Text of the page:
It is a further feature of the ink according to the invention, that the ink contains base liquids, which liquids are volatile. Such an ink may contain water as a volatile base liquid. Other such liquids are alcohols, ethers, ketones, esters, or mixtures thereof.

Significantly, it has been found that with the ink according to the invention, which may be formulated to contain more than 40 percent water, excellent, durable, smudge-proof and water-proof markings are produced on foils which are from soft PVC or cellulose acetate foils, the use of which is quite cost-efficient.

It is yet a further feature of the ink according to the invention that the ink may be formulated with low-volatile solvent. Solvents of this type are methyl pyrrolidone, ethylene carbonate, propyl carbonate, a carbonic acid ester, one of either a diol or triol of a hydrocarbon, a glycol, a ketone, an ether, an alcohol, a formamide, an alkane, a lactane or their derivatives and co-polymers.

When applying the ink to the surface of the plastic material the base liquid evaporates rapidly and the plastic material absorbs the low-volatile solvent, and/or the plastic material surface somewhat dissolves due to the presence of the low-volatile solvent. Thus, the dyestuff, which is dissolved in the solvent, can penetrate the surface of the plastic material and is thereby absorbed by the material in such a way as to render the markings so made smudge-proof and waterproof. It has been demonstrated that the solvent essentially penetrates the plastic material due to its property of low-volatility, and that the ink dries in the penetration process rather than by evaporation of the solvent in the surrounding air thereby causing drying of the ink. As a result of the former process, the dye is actually being embedded into the plastic material and not simply deposited at the top of the plastic surface. A deposition at the surface of the plastic material could also not bring about a satisfactory result with respect to the markings being smudge-proof and waterproof. Embedding the dye into the plastic material itself also leads to a very durable end product, which is stabilized against all types of materials except those that have dissolving properties.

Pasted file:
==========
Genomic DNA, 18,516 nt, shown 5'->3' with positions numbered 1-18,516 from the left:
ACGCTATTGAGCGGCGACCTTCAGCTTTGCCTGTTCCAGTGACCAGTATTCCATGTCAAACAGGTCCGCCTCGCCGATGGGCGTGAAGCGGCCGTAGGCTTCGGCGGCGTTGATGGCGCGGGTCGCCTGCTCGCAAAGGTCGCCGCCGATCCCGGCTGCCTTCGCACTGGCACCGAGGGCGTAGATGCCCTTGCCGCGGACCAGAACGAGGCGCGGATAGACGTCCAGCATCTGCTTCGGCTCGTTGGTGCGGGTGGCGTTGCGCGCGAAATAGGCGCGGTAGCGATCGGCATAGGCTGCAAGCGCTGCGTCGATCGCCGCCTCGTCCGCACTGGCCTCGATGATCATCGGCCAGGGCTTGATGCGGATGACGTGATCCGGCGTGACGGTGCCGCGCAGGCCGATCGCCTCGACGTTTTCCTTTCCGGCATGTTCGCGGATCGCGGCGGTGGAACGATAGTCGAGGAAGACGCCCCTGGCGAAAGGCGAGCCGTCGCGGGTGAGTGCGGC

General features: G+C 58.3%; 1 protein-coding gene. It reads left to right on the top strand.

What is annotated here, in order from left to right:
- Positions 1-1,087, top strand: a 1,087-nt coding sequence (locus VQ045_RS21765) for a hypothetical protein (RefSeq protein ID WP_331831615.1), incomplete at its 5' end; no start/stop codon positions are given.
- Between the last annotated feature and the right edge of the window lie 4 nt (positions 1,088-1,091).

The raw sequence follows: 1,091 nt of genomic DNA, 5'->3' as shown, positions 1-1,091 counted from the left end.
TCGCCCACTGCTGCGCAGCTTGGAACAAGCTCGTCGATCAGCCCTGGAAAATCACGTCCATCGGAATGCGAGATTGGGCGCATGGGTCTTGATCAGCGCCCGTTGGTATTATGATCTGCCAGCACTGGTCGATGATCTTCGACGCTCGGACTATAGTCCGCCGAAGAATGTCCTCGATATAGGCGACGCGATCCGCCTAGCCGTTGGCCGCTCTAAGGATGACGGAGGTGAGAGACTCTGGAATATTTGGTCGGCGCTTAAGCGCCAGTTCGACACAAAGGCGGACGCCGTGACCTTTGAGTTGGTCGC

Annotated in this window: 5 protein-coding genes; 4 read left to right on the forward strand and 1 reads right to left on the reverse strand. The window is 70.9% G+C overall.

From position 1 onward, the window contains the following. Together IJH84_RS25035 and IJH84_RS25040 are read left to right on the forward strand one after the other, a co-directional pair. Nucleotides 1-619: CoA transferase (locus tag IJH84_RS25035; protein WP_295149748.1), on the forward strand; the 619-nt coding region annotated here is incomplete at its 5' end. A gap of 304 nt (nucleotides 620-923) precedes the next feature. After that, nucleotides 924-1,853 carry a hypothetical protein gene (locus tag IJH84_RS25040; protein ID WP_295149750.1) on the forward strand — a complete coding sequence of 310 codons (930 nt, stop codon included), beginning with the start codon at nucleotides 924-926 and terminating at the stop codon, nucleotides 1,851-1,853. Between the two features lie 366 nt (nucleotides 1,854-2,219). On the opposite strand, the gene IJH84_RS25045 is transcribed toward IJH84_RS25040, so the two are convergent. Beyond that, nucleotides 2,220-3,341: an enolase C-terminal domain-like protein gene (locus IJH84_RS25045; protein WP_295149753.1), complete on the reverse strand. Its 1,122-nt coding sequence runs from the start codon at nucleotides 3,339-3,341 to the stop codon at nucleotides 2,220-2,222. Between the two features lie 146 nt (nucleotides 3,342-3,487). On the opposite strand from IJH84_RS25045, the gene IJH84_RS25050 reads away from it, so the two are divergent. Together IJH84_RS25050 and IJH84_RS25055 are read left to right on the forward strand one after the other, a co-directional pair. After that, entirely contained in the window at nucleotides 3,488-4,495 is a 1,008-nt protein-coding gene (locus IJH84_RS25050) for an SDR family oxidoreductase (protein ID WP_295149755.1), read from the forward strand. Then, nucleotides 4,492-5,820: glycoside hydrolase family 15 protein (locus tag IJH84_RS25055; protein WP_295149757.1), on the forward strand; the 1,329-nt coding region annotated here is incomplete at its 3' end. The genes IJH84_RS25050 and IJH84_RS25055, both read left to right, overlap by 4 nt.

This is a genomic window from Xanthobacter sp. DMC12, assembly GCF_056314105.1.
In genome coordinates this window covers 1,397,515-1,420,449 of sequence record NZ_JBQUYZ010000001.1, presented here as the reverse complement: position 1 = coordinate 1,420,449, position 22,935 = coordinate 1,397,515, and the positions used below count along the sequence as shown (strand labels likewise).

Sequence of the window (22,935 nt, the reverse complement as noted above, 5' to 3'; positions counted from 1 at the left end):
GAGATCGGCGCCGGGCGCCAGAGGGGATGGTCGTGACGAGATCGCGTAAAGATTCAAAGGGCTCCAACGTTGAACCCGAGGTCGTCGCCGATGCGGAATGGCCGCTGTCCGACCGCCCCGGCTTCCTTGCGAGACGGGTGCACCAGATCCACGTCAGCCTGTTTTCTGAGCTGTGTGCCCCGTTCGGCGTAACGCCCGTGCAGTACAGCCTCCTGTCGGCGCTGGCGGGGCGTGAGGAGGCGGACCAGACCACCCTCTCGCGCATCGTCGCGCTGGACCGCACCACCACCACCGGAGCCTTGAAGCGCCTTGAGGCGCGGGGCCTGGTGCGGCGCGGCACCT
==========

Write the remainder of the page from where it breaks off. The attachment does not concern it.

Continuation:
In accordance with another feature of the invention, certain plastics and their foils, respectively the surfaces of such foils, are particularly well suited for producing markings or printing on them. Especially suitable as plastic materials are for example soft PVC, cellulose acetate, polyvinylchloride, soft polyvinyl chloride, polystyrol, polyacrylate, polyamide, polycarbonate resin, polysulfone, and their derivatives and copolymers.

BRIEF DESCRIPTION OF THE DRAWING